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Strategies for Sustaining SMEs Operation: A Case Study of Construction SMEs in London

STRATEGIES FOR SUSTAINING SMALL AND MEDIUM ENTERPRISES (SMEs): A CASE STUDY OF CONSTRUCTION SMEs OPERATING IN LONDON

1.0 Outline

According to (Koporcic 2020), more than 70% of Small and medium enterprises are registered as micro-businesses in United Kingdom. This is an indicator that the efforts of developing businesses in UK are far from decline. The activities and outputs of small and medium enterprise (SME) businesses are significant to UK’s economy (Construction Industry Training Board, 2020). SMEs businesses are divided into micro, small, and medium sized enterprise organizations. The Department of Business, Energy, and mechanical technique (BEIS) revealed that; as at present, SMEs contribute to 99.9% of the total 5.9 million businesses in the UK. Large business establishments account for the remaining 1% of businesses in the territory. Towards the start of 2019, 60% (16.6 million) of the employed people were working at SMEs. In terms of turnover, 52% (2.2 trillion) resulted from the SMEs sector (BEIS 2019). In 2018, BEIS also released comparative population statistics which showed that 99.9% of all 5.7 million enterprises were SMEs, 16.3 million employment in the UK which represented 60% of the total and 2.0 trillion turnovers representing 52% of the total were provided by small, and medium sized enterprises (SMEs). London has the largest number of SMEs among cities in England as well as UK because it houses 246400 SMEs. In comparing London with other regions, closely following it are the South East which contributes 14% (232,800) of the UK’s SMEs while the North West houses 10% (176,850) of SMEs. Conversely, the UK regions with the least number of SMEs are Northern Ireland with 48,860 SMEs, Wales with 73,820 SMEs and the North East with 86,170 SMEs. This indicates that London is the capital of SMEs in UK as most small and medium business owners prefer establishing their enterprises in the city to setting them up in other regions.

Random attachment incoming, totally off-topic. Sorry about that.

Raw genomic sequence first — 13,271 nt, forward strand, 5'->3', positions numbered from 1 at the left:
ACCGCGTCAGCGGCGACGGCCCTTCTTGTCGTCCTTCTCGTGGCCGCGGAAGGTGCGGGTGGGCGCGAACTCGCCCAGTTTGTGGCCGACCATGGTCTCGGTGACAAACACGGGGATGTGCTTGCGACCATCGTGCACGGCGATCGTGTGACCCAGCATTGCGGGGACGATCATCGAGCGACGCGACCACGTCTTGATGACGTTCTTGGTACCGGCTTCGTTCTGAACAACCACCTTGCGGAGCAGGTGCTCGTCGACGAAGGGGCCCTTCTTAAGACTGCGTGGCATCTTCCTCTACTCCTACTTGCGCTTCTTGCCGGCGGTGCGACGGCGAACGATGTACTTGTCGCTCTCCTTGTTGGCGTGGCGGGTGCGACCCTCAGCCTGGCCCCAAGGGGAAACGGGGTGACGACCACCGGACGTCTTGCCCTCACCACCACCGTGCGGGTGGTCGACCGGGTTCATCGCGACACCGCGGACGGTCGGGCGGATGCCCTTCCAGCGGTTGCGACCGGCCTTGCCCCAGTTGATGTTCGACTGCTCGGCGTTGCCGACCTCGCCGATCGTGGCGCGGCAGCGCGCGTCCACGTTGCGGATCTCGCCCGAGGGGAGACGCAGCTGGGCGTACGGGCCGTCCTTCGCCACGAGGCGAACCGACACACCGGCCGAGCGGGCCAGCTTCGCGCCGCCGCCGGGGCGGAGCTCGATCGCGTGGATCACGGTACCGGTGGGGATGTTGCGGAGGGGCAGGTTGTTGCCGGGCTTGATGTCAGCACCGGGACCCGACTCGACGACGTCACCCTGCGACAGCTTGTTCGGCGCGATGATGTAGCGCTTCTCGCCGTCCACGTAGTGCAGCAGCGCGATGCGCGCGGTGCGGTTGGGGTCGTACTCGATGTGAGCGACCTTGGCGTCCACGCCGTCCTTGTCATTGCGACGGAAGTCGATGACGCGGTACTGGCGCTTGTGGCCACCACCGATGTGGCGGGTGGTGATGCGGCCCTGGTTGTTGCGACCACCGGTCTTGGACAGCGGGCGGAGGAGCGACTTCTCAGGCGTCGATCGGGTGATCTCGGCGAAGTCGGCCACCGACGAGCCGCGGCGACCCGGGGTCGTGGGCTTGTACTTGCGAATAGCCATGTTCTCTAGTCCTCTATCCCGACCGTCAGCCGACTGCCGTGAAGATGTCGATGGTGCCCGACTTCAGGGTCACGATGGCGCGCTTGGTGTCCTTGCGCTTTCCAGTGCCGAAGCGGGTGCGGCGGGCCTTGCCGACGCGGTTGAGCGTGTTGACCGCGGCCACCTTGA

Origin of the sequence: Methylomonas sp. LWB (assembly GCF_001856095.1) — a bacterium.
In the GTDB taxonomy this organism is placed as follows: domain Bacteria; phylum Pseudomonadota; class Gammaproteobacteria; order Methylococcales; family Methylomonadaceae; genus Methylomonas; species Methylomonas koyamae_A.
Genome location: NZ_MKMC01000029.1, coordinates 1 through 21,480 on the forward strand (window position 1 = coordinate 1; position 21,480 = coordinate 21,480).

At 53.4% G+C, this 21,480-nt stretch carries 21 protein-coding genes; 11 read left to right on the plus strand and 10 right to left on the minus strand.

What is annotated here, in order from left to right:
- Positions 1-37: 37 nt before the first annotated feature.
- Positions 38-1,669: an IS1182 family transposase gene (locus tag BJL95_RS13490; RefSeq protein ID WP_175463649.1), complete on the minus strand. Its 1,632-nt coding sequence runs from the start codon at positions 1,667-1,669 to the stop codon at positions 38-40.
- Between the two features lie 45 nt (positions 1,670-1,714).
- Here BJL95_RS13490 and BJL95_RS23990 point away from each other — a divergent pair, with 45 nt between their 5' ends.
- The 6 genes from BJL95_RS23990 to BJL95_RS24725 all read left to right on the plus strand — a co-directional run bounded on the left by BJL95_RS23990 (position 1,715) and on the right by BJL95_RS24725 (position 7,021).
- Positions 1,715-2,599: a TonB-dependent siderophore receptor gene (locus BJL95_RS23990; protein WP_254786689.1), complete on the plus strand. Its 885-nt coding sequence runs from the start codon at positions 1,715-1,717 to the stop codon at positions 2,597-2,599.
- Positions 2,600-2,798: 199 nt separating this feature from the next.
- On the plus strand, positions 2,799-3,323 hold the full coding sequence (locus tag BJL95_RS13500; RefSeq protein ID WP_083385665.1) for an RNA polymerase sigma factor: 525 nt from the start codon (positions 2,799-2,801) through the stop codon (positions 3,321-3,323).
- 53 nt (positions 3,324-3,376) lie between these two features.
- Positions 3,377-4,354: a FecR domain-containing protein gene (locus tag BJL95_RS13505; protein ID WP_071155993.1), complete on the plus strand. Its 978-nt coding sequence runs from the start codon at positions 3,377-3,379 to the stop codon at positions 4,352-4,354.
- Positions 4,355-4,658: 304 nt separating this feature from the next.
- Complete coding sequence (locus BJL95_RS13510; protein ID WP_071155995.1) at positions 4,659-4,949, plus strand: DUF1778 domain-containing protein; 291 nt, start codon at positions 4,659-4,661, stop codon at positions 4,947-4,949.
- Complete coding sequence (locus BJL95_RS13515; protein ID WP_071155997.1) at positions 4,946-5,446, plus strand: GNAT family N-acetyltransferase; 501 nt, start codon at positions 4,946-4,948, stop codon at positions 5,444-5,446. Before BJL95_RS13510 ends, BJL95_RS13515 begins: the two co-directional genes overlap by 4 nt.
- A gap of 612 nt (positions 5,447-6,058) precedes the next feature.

However, the Office for National Statistics (ONS) and BEIS in 2018 and 2019 released results that uncovered that a great deal of SMEs in the UK collapse before turning to five 5 years of consistent activity. The ONS reports the survival rate of businesses in the UK after 5 years. In 2018 the survival rate of SMEs established or enrolled in 2012 and still active in 2017 was reported as 43.2%. In 2019, the survival rate was reported as 42.4% for businesses that were established or enrolled in 2013 and still actively operating in 2018. Therefore, these revealed survival rate statistics demonstrate that over half of SMEs in the UK have crumpled and stopped dynamic activity and turnover in the two referenced periods. Business mortality is undesirable on the grounds that no business is set up to fall flat. In light of the standards of entrepreneurship, SMEs are essential to a developing economy.